PASCH Lust for life

At the PASCH youth camp in Manaus on the Amazon and on the Rio Negro, 55 pupils from ten South American countries learned German together.
At the PASCH youth camp in Manaus on the Amazon and on the Rio Negro, 55 pupils from ten South American countries learned German together. | © Luiza Folegati

The initiative “Schulen: Partner der Zukunft” (Schools: Partners for the Future) or PASCH comprises 1,820 schools around the world that teach German. The Goethe-Institut supports 587 of them. Four alumni from Central Eastern Europe report about what they took away from it. One discovered his love of theatre and another went to Marburg to study neurobiology. You can find this and other articles in our Jahrbuch 2015/2016. For download see goethe.de/publikationen.


“I found my best friend”

Sigrid Muinasmaa Sigrid Muinasmaa | © Nelly Küfner “The school newspaper, the youth course ... I took part in a lot of PASCH projects. At the 2013 youth course in Schlitz, I met Sherine from Egypt. We’ve been best friends ever since and skype at least once a month. She lives in Cairo. Next year we want to take a trip around Europe together. We started a WhatsApp group with the other participants where we discuss politics and of course everything we are doing.”



Sigrid Muinasmaa, 20, from Estonia, is studying Japanese and culture in Tallinn


“I want to become a diplomat”

Kristóf Antal Kristóf Antal | © Nelly Küfner “Of course, PASCH changed my view of Germany. I wrote a great deal for the PASCH school newspaper, for example a report about the Goethe Cinema. My former school rents a small cinema where we watch German films. Now, I’m also writing term papers and doing presentations in German at university. I’m studying for my Master’s degree in international relations at a German-language university in Budapest and want to become a diplomat.”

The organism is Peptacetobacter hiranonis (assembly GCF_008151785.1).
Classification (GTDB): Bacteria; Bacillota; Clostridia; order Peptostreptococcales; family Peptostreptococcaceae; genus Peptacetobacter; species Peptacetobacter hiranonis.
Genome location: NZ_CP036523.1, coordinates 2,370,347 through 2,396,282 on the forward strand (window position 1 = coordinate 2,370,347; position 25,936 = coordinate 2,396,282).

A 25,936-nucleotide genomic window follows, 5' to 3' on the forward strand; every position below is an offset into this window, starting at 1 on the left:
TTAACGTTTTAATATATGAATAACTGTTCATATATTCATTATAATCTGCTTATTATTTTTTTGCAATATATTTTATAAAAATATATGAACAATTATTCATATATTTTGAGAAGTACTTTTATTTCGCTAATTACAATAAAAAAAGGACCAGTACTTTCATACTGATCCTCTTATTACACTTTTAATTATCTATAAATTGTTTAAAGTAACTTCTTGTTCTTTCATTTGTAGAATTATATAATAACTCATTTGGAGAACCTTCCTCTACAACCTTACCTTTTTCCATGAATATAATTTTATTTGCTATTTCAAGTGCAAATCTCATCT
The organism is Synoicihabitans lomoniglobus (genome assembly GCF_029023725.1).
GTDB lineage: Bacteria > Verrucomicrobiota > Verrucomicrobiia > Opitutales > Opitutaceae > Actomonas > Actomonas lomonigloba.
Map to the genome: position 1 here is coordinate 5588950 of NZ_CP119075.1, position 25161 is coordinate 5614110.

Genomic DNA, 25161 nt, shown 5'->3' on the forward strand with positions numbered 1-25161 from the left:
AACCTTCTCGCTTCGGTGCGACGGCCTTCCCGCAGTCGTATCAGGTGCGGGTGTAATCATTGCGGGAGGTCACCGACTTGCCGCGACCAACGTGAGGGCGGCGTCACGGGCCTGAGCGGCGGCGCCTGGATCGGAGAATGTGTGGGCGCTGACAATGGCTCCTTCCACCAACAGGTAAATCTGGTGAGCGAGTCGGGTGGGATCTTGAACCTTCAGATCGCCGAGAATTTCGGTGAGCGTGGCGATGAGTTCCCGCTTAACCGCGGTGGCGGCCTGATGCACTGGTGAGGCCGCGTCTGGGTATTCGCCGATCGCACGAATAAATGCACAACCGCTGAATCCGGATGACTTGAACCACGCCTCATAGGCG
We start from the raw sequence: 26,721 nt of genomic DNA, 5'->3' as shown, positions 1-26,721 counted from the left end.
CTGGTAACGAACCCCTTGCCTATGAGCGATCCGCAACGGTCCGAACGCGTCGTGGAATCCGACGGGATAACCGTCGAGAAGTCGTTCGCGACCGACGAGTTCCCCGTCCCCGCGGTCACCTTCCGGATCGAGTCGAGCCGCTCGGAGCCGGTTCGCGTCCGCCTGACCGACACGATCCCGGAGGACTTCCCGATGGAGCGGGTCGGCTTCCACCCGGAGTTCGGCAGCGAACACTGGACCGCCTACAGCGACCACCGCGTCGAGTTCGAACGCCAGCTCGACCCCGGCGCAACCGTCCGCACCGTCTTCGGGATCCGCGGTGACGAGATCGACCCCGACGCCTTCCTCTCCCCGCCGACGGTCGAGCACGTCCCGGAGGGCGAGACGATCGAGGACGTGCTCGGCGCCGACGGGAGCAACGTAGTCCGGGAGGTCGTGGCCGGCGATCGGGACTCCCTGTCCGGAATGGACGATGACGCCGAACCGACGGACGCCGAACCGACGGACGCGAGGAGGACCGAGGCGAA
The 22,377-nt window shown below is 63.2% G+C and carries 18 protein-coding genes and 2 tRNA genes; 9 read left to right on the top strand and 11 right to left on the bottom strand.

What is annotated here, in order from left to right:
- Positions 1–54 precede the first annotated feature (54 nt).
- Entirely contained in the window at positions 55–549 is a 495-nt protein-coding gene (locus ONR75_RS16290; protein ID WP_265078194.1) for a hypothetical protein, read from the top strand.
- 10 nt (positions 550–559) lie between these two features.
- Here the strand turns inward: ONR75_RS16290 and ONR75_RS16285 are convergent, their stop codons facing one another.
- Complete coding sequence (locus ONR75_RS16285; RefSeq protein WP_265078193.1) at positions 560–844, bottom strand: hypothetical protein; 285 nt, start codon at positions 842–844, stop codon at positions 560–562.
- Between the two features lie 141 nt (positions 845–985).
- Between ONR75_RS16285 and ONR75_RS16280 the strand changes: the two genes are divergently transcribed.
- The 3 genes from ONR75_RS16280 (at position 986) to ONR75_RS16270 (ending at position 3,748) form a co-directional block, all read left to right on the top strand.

Kristóf Antal, 23, from Hungary, is studying international relations in Budapest


“I want to become an actor”

Dominik Chojnacki Dominik Chojnacki | © Nelly Küfner “I acted in the theatre in Germany with PASCH: new, crazy interpretations of Grimms’ fairy tales. It suited me very well and I began to get more and more interested in theatre. I’d like most of all to study acting at an academy in Poland. I still talk with friends of mine from Hungary and Poland about memories of our time together in PASCH.”



Dominik Chojnacki, 19, is a student from Poland.


“I'm studying biology in Germany”

Augustina Gabrilavičiūtė Augustina Gabrilavičiūtė | © Nelly Küfner “In 2008, I received a scholarship for a PASCH youth course in Thuringia. I spent three weeks there learning with other young people from more than ten countries. My German improved a lot and I got the idea of studying in Marburg. I wanted to learn how the brain works; my professors are world famous biologists. Now, I’m continuing as a PASCH alumna and tell the kids at my old school in Vilnius about my studies. When I complete my Master’s, I want to move to Berlin.”


Augustina Gabrilavičiūtė, 23, from Lithuania, is studying molecular neurobiology.  

 

"Pasch is an excellent project that reaches over 1,800 schools. However, there are 95,000 schools around the world that teach German. Many who later come to Germany to study have their first contact with Germany in school. That is why we cannot come to a halt with PASCH, but have to extend our reach more with programmes for teachers, publicity for German and curriculum consulting.”

Johannes Ebert, Secretary-General, at the opening discussion of the forum "Menschen bewegen“ at the Federal Foreign Office on 13.04.2016.